Is There a Warranty on that Hex?

eBay has banned the sale of magic spells.

No more tarot card readings. No more conjurings. No more magic potions.

Darn. And I was just about to go buy me some digital JuJu.

Why did eBay stop? The answer warms this dispute resolution professional’s heart.

eBay will no longer serve as a marketplace for the sale of these services because they “often result in issues that can be difficult to resolve.”

Well, ya think?!

Let’s see just how difficult these issues could be to resolve. But first, let’s back up a bit and put some context around this.

Commercial Disputes: from $10 to $10 Billion

The scale of commercial transactions can be seen on a spectrum. From eBay transactions on stuff that in an earlier age would have been sold in a weekend garage sale, to customer relations on consumer goods, to disputes between businesses, to multi-billion dollar disputes between transnational enterprises.

The swing on the expensive end of that spectrum can fuel a lot of animosity. The potential risks and rewards can justify a lot of capital expense in lawyering-up and fighting. “Send lawyers, guns and money” Warren Zevon sings.

Commercial disputes can be accurately described as a difference in the parties’ expectations. One party thought the transaction was one thing; the other party thought it was going to be something else. It didn’t turn out that way, so one party – or maybe both – are disappointed.

Dashed Expectations

Yet it doesn’t take bank-loads of money at risk for people to get upset. It isn’t necessary for the numbers to have lots of zeroes for people to get very exercised about their conflicts. They can do that all by themselves over a pittance. All it takes is a small transaction – the scale of a item sold in a garage sale or on eBay – that doesn’t go as they expected.

That’s because all commercial disputes at base share the same conflict dynamic. What is that? All commercial disputes are conflicts among humans. Humans can become disappointed over relatively small things.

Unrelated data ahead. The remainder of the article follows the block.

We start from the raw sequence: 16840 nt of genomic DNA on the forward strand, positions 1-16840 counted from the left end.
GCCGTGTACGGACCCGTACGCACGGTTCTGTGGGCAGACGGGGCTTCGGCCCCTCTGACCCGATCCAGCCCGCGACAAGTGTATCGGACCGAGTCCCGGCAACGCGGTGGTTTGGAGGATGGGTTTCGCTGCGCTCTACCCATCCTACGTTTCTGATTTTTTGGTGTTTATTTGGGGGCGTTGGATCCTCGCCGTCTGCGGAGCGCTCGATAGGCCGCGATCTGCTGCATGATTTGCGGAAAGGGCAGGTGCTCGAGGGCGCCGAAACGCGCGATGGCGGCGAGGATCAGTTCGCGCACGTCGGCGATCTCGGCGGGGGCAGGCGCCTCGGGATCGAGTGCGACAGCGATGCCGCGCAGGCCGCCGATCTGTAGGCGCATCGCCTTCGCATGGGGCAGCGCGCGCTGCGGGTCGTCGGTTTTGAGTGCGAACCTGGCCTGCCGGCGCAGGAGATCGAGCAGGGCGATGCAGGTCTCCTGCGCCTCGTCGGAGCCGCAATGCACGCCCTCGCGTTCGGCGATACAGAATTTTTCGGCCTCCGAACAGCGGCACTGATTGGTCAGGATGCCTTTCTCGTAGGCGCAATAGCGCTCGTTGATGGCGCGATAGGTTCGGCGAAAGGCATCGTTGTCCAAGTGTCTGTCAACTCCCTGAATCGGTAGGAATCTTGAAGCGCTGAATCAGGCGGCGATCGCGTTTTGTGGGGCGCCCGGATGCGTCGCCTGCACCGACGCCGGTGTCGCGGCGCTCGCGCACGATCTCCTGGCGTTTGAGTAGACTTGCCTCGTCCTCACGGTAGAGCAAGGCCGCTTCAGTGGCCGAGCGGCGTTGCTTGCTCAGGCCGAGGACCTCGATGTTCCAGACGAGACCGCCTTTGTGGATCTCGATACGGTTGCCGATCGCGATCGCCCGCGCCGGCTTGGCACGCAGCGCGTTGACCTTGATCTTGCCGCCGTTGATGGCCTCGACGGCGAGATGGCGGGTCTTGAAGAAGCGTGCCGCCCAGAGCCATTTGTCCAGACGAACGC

Agreements at the outset that set clear expectations are the best dispute prevention. When millions and billions of dollars are involved armies of lawyers and paralegals can be hired to create massive contracts that could fill rooms. On a smaller scale, two partners going into business together can benefit from even a two page contract.

Yet even one-page contract may not always be possible. Spending time for each buyer and seller to reach an agreement isn’t always in the cards. Front-loading a marketplace with measures to prevent conflict in all transactions isn’t always efficient.

What to do? Instead, back-load the system to deal with just the transactions that wind-up in disputes.

That’s what eBay did.

Online Resolutions to Low-Value Disputes

The millions of participants on eBay rivals the largest countries in the world. It faced having hundreds of thousands of disputes involving transactions over relatively small amounts. It used its expertise in the online world to address the challenge that all these disputes posed to its marketplace. It created what is probably the most extensive Online Dispute Resolution (ODR) system in the world to handle this high-volume of low-value disputes. It has been on the cutting-edge of ODR from the get-go.

eBay was able to do this because people doing transactions¬†in consumer goods largely have the same expectations. Even millions of individuals from all around the world will all have similar ideas about how the deal should go down: The thing should work. It should be as described. It shouldn’t be broken. If it’s worn it should be cheaper. It should be delivered when promised.

It’s so much more likely for parties to have differing expectations when at the outset there isn’t any basis for even beginning to understand what the transaction is supposed to be.

Which brings us back to the warranty on that hex.

Resolving Disputes about Magic

How long should a voodoo curse take? How do you decide how whether a tarot card reading was accurate enough? How do you know if a healing blessing was effective?

How would you even begin to resolve these disputes?

I don’t have a clue. Apparently neither did eBay.

Maybe we’ll see the emergence of a new online marketplace for this stuff. CurseBay? I’ll be interested to see how they resolve their disputes.

photo credit: deflam via photopin cc

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